Jonathan Richard

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HIV up-regulates cell-surface expression of specific ligands for the activating NKG2D receptor, including ULBP-1, -2, and -3, but not MICA or MICB, in infected cells both in vitro and in vivo. However, the viral factor(s) involved in NKG2D ligand expression still remains undefined. HIV-1 Vpr activates the DNA damage/stress-sensing ATR kinase and promotes(More)
The cellular protein AMF-1 (Gps2) positively modulates gene expression by the papillomavirus E2 protein (D. E. Breiding et al., Mol. Cell. Biol. 17:7208-7219, 1997). We show here that AMF-1 also binds the transcriptional coactivator p300 in vitro and in vivo. E2 interacted weakly with p300. These observations led to a model in which AMF-1 recruits p300 into(More)
UNLABELLED Recent studies have linked antibody Fc-mediated effector functions with protection or control of human immunodeficiency type 1 (HIV-1) and simian immunodeficiency (SIV) infections. Interestingly, the presence of antibodies with potent antibody-dependent cellular cytotoxicity (ADCC) activity in the Thai RV144 vaccine trial was suggested to(More)
HIV-1 Vpr triggers NK cell-mediated lysis of infected cells by upregulating ULBP2, a ligand of the NKG2D receptor, through activation of the ATR-mediated DNA damage response. Herein, we demonstrate that Vpr augments ULBP2 expression on both infected and uninfected bystander cells during HIV-1 infection of primary CD4+ T lymphocytes. Indeed, the frequency of(More)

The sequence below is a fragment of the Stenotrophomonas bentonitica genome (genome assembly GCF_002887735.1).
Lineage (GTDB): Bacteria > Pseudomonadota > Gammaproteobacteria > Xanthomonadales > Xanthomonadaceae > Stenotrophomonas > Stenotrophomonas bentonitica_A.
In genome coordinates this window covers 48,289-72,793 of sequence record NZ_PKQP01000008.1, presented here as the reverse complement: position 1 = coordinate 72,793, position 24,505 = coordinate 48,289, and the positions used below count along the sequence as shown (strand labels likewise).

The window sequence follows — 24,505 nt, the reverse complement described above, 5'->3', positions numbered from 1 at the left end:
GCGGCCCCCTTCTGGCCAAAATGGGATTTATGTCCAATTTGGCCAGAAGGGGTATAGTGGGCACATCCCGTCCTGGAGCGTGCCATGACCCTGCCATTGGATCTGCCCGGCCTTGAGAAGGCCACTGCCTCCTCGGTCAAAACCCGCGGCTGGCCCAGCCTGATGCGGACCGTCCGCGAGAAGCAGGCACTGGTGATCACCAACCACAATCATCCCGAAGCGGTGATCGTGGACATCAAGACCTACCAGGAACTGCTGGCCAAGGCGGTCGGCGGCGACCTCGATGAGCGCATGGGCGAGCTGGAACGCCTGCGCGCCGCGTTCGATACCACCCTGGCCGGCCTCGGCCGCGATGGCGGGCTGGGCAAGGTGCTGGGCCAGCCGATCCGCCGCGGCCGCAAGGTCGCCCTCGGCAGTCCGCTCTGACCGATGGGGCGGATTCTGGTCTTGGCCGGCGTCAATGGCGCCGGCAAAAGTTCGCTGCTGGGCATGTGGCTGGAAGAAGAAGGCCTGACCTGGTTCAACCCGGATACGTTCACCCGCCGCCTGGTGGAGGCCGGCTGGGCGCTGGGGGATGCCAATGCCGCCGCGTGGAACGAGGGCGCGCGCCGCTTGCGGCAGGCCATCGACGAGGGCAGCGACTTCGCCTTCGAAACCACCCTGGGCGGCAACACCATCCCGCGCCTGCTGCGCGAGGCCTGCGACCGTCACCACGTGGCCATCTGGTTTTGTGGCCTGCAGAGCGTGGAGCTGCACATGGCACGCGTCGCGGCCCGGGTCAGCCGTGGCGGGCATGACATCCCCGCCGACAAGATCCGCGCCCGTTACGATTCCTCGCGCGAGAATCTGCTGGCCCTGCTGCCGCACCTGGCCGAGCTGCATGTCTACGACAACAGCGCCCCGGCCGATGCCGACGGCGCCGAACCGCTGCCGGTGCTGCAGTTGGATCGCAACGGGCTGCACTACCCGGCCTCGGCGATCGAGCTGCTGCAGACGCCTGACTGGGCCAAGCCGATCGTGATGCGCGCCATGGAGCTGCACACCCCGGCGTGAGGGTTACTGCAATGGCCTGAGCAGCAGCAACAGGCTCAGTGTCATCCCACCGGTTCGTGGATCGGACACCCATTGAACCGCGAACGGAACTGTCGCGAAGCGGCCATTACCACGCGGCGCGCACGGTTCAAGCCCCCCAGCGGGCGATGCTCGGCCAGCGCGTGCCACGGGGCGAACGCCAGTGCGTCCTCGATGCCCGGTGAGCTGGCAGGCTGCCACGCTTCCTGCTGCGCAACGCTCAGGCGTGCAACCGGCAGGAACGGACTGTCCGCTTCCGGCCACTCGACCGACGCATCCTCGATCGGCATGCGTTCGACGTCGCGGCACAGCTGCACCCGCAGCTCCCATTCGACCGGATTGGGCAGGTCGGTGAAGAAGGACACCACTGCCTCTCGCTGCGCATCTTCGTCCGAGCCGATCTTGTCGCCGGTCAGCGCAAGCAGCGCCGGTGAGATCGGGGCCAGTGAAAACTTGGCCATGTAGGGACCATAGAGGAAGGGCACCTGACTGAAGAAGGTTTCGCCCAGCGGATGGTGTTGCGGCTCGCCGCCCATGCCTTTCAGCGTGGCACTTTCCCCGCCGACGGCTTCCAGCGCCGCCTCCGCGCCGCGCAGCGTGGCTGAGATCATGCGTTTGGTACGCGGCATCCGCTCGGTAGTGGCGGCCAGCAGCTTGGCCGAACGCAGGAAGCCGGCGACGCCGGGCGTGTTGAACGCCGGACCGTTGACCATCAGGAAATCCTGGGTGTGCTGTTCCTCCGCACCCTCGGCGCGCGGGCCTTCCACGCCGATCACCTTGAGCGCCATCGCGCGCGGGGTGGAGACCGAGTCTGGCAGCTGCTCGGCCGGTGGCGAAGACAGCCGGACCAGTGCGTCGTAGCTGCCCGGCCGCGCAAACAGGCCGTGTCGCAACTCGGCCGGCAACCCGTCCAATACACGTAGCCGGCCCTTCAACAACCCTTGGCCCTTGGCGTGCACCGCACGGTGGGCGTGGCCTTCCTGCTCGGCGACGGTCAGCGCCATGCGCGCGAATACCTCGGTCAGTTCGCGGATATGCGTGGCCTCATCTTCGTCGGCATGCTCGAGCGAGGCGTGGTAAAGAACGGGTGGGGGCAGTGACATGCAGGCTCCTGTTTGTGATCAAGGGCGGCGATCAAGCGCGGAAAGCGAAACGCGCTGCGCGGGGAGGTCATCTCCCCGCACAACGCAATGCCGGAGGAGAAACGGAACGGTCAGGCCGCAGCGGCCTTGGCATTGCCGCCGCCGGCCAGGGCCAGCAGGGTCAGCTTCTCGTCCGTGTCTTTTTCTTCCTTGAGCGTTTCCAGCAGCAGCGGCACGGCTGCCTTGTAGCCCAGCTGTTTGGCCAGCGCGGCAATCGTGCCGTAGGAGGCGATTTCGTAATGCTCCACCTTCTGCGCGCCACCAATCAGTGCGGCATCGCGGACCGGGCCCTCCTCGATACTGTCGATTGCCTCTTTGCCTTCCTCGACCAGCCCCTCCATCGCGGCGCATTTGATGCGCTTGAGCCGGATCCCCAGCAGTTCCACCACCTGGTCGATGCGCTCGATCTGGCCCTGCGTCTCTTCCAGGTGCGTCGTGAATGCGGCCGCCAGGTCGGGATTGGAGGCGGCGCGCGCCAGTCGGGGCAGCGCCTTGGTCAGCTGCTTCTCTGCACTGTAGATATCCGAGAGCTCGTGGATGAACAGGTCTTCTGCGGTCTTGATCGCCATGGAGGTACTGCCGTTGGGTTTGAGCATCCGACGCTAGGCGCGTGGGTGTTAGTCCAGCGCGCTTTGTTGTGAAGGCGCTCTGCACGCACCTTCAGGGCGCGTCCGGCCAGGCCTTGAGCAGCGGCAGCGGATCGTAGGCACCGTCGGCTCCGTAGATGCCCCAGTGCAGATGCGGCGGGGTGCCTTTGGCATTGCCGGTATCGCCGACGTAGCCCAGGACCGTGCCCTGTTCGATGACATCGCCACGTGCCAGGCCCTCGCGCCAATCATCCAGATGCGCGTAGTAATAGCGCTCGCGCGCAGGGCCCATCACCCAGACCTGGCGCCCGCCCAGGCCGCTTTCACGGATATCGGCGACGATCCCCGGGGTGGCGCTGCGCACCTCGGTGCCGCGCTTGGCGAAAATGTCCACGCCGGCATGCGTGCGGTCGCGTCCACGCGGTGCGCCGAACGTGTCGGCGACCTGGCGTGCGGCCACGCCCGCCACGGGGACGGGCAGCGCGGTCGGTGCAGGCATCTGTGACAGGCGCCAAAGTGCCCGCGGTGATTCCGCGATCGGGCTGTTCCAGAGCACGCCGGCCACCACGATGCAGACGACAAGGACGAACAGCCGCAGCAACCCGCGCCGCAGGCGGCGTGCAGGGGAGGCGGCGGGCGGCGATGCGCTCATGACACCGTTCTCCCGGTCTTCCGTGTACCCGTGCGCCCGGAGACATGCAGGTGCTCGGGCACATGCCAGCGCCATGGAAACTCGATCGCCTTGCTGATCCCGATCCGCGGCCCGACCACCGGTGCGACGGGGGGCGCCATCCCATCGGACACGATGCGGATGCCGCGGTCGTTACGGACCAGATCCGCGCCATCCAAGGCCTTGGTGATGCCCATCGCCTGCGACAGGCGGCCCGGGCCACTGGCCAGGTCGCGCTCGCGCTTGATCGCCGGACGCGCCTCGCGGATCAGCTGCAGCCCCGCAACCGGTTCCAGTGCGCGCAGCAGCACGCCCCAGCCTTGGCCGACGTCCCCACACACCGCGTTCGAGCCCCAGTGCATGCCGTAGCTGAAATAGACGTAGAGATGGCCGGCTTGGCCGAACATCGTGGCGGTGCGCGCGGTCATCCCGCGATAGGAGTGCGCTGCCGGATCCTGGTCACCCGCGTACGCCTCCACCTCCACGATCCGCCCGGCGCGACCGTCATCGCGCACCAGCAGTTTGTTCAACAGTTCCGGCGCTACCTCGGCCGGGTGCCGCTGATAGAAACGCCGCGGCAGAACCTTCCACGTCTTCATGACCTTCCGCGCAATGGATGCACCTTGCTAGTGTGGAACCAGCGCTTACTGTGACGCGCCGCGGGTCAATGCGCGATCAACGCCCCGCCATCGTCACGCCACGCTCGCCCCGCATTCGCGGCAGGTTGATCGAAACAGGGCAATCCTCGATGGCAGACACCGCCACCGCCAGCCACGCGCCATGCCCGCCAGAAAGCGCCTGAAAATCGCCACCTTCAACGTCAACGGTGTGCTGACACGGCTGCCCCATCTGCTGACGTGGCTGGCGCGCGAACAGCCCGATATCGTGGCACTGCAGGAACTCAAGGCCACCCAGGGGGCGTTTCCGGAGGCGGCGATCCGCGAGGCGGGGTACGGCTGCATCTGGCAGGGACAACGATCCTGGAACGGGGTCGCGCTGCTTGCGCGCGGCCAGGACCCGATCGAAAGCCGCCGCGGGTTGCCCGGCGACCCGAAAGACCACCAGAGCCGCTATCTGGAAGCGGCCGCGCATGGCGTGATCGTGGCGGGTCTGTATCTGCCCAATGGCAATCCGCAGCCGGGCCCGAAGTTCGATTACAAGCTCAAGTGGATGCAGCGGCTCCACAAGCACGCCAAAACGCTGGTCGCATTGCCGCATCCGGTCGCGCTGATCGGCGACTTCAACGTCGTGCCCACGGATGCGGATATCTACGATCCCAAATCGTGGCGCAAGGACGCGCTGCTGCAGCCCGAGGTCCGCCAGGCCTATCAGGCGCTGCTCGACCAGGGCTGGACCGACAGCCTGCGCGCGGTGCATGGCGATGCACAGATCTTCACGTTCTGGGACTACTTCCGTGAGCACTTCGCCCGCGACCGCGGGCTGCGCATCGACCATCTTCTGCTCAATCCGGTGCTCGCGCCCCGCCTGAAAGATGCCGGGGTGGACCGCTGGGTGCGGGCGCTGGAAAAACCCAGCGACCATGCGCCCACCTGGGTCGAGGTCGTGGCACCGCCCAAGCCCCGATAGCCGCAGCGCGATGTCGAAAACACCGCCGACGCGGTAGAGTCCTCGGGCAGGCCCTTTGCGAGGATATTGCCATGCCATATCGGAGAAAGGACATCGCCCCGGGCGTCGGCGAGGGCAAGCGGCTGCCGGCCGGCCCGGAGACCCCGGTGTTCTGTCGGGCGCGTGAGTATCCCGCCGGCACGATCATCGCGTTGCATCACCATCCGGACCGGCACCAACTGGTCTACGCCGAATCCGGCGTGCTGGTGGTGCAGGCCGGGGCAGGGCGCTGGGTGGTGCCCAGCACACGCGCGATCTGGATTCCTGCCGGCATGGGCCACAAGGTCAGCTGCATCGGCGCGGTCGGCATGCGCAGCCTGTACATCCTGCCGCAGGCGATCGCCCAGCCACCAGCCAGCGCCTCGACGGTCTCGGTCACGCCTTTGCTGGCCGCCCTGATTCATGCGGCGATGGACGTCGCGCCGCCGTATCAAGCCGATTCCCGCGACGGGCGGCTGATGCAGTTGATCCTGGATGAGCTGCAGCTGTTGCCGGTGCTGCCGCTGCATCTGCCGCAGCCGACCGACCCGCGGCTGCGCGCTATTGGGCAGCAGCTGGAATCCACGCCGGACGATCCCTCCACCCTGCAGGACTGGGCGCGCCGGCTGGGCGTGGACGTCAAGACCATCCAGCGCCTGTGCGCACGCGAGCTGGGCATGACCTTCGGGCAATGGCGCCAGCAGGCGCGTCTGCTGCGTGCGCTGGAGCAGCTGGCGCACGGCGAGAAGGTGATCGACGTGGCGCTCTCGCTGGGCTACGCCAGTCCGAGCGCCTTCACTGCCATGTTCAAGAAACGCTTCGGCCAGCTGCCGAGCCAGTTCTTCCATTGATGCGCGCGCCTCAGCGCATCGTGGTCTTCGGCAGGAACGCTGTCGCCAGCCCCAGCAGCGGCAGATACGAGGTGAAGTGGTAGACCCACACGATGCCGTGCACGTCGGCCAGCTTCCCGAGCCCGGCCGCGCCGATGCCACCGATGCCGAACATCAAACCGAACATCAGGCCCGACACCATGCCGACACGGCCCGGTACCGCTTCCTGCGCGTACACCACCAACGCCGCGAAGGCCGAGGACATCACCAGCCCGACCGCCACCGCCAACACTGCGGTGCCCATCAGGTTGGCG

UNLABELLED Impairment of Nef function, including reduced CD4 downregulation, was described in a subset of HIV-1-infected individuals that control viral replication without antiretroviral treatment (elite controllers [EC]). Elimination of HIV-1-infected cells by antibody-dependent cellular cytotoxicity (ADCC) requires the presence of envelope glycoproteins(More)
Increasing evidence suggests that extracellular Vpr could contribute to HIV pathogenesis through its effect on bystander cells. Soluble forms of Vpr have been detected in the sera and cerebrospinal fluids of HIV-1-infected patients, and in vitro studies have implicated extracellular Vpr as an effector of cellular responses, including G2 arrest, apoptosis(More)
HIV-1 viral protein R (Vpr) induces cell cycle arrest at the G(2)/M phase by a mechanism involving the activation of the DNA damage sensor ATR. We and others recently showed that Vpr performs this function by subverting the activity of the DDB1-CUL4A (VPRBP) E3 ubiquitin ligase. Vpr could thus act as a connector between the E3 ligase and an unknown cellular(More)
HIV-1 envelope glycoproteins (Env) mediate viral entry into target cells and are essential to the infectious cycle. Understanding how those glycoproteins are able to fuel the fusion process through their conformational changes could lead to the design of better, more effective immunogens for vaccine strategies. Here we describe a cell-based ELISA assay that(More)
HIV-1 viral protein R (Vpr) from laboratory-adapted virus strains activates the DNA damage/stress sensor ATR kinase and induces cell cycle arrest at the G(2)/M phase through a process that requires Vpr to engage the DDB1-CUL4A (VprBP/DCAF-1) E3 ligase complex. Activation of this DNA damage/stress checkpoint in G(2) by Vpr was shown to modulate(More)
HIV-1-infected cells presenting envelope glycoproteins (Env) in the CD4-bound conformation on their surface are preferentially targeted by antibody-dependent cell-mediated cytotoxicity (ADCC). HIV-1 has evolved a sophisticated mechanism to avoid exposure of ADCC-mediating Env epitopes by down-regulating CD4 and by limiting the overall amount of Env at the(More)